On sale 17 • 3 of 4 • 32 pg, FC $3.99 US

Wednesday, August 11, 2010


My pal Ray just emailed me this piece. I hadn't seen it in a long time, and was happy to revisit it.
This is a little-seen promo piece that I drew for the story arc ICEBOUND that I worked on for GI JOE: FRONTLINES. Inks are by Ray Snyder, and the color work is by JD Mettler.
I came up with the story idea for this arc, and Dan Jolley wrote it. Interestingly, the flashback sequences in the series that featured Duke were illustrated by Tom Feister. Tom has recently done a string of really cool covers for IDW's GI JOE books.
Thanks to Ray for finding this piece, and for sending it to me.

Monday, August 09, 2010

Step By Step: Commission

Here's step one of a new commission I've started. It's of Tara Chace from the Oni Press comic, Queen & Country.
This is my initial underdrawing that I did on a piece of typing paper---really just hacking out the pose and the plan for the background on a separate piece of paper in order to avoid ruining my bristol board with a ton of erasure.
I scanned in the initial drawing and worked out some anatomy mistakes by messing with 'em on the computer a little. Next, I'll light box it to the actual art board, where it'll be worked out some more.
As far as the pose, I wanted to do something unusual with a commission of the character. I google image searched Tara Chace, and most of the time, folks seem to draw her in a standing pose, wearing her regular outfit, and holding a rifle. I wanted to try and capture a story moment, a good "spy moment", where she's pulling a pistol from under her pillow on an assassin trying to sneak in her window.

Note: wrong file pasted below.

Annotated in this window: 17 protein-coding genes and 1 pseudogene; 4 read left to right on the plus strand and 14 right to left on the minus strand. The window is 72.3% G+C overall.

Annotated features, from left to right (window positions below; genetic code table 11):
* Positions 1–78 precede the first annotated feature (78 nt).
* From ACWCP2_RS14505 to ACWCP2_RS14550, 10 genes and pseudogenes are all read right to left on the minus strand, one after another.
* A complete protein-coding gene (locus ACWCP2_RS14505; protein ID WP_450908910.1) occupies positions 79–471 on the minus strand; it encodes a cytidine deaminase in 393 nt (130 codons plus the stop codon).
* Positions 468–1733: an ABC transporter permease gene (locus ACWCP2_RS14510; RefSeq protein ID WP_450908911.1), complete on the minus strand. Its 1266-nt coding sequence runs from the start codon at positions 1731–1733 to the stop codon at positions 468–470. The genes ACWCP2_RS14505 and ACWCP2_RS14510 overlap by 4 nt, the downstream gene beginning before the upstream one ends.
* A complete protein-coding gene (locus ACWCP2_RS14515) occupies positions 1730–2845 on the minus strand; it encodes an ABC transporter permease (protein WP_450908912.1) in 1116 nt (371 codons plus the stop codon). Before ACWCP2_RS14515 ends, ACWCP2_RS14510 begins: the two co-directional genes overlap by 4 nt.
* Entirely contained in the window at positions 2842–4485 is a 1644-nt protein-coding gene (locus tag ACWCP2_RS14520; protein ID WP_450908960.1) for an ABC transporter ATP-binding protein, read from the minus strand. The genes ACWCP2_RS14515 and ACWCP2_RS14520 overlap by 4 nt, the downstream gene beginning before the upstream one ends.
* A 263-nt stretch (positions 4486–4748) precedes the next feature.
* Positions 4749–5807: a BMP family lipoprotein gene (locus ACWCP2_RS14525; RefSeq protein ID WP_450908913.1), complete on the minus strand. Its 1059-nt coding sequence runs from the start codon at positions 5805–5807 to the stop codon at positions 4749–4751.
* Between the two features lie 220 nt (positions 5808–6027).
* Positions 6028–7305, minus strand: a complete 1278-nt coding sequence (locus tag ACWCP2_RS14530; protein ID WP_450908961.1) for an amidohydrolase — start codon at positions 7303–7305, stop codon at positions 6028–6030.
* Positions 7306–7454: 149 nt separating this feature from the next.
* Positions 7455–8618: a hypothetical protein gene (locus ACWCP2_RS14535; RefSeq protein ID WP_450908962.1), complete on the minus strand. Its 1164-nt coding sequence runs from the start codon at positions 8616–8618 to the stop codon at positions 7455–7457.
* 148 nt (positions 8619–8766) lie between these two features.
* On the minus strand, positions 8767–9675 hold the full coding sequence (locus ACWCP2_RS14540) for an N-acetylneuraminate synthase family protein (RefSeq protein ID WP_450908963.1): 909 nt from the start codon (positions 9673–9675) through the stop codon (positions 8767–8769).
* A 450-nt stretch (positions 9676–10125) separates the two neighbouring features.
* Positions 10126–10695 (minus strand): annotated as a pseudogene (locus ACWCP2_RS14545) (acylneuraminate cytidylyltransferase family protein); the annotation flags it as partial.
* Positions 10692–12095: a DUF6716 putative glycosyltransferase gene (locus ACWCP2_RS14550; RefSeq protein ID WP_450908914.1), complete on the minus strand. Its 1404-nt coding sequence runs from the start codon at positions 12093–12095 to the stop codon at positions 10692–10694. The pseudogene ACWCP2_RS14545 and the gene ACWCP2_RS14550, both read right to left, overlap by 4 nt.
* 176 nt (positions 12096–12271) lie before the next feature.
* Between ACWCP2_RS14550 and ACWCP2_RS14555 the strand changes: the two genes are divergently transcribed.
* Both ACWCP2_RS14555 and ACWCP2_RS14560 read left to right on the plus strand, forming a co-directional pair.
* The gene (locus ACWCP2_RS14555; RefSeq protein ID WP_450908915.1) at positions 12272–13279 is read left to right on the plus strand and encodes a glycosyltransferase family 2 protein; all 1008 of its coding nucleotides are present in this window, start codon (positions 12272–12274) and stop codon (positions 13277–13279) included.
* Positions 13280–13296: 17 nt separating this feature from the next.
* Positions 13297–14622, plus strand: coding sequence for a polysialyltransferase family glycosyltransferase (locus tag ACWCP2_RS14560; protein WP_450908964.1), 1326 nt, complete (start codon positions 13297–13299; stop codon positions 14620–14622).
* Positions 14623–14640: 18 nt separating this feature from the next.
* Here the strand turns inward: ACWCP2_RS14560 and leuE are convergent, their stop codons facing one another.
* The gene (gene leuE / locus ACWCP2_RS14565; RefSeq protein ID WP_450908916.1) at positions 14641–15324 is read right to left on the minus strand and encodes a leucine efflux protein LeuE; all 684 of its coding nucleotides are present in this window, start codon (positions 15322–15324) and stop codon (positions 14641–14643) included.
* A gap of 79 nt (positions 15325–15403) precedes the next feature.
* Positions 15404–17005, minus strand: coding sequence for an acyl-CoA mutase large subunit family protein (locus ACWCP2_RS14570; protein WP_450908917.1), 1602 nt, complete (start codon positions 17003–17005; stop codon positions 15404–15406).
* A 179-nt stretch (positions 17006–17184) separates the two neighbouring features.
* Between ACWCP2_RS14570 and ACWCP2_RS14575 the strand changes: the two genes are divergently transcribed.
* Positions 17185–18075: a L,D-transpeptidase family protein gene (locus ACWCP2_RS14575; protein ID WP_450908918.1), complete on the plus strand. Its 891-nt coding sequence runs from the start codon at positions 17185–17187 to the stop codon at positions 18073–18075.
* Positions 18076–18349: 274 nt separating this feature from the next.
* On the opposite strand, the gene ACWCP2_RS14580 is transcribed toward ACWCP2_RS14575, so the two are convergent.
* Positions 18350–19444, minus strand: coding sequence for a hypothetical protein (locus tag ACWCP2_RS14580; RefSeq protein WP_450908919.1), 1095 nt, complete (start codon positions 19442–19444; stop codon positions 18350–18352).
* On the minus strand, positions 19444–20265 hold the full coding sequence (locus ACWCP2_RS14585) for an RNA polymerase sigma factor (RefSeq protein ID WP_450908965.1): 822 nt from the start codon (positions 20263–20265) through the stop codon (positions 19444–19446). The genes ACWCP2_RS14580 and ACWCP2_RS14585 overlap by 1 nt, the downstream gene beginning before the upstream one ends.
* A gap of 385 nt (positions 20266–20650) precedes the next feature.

I'll post the next step soon, and take it all the way through the finished piece.

Thursday, August 05, 2010

Ballpoint pen study for 8/4/10

Just a quick one today---Jean Reno from the great film, RONIN. Didn't do too well on the likeness, but learned a couple of things. Interestingly, I actually went too conservative on the length of the nose.
It's fun to study interesting faces like this one. I think it'll help me make characters that I draw in comics look more distinctive. More from RONIN tomorrow. It's just too interesting to study. I haven't even gotten to DeNiro or Sean Bean yet.

Wednesday, August 04, 2010


Today's ballpoint pen head studies---From my very favorite film, REAR WINDOW. I really wanted to study the feel of that horrible moment when Jimmy Stewart is trapped in his apartment in his wheelchair, and the killer, Raymond Burr can be heard coming up the stairs...His heavy foot falls on the landing---the doorknob creaks as it turns slowly...
I started the first one a few days ago---Stewart picks up the phone, thinking it's his policeman buddy...But it's not...
I did 2 and 3 today. I don't know that I did very well with the likeness, but studying an everyman like Jimmy Stewart sure was fun. The shadows in the dark apartment were fun to play with to. Boy, I love that movie.

Tuesday, August 03, 2010

New Ballpoint pen studies

I've started trying to do quick studies from paused movie frames. It's a fun exercise in facial anatomy and likeness study. This one's from SHERLOCK HOLMES. One of my very favorite recent films.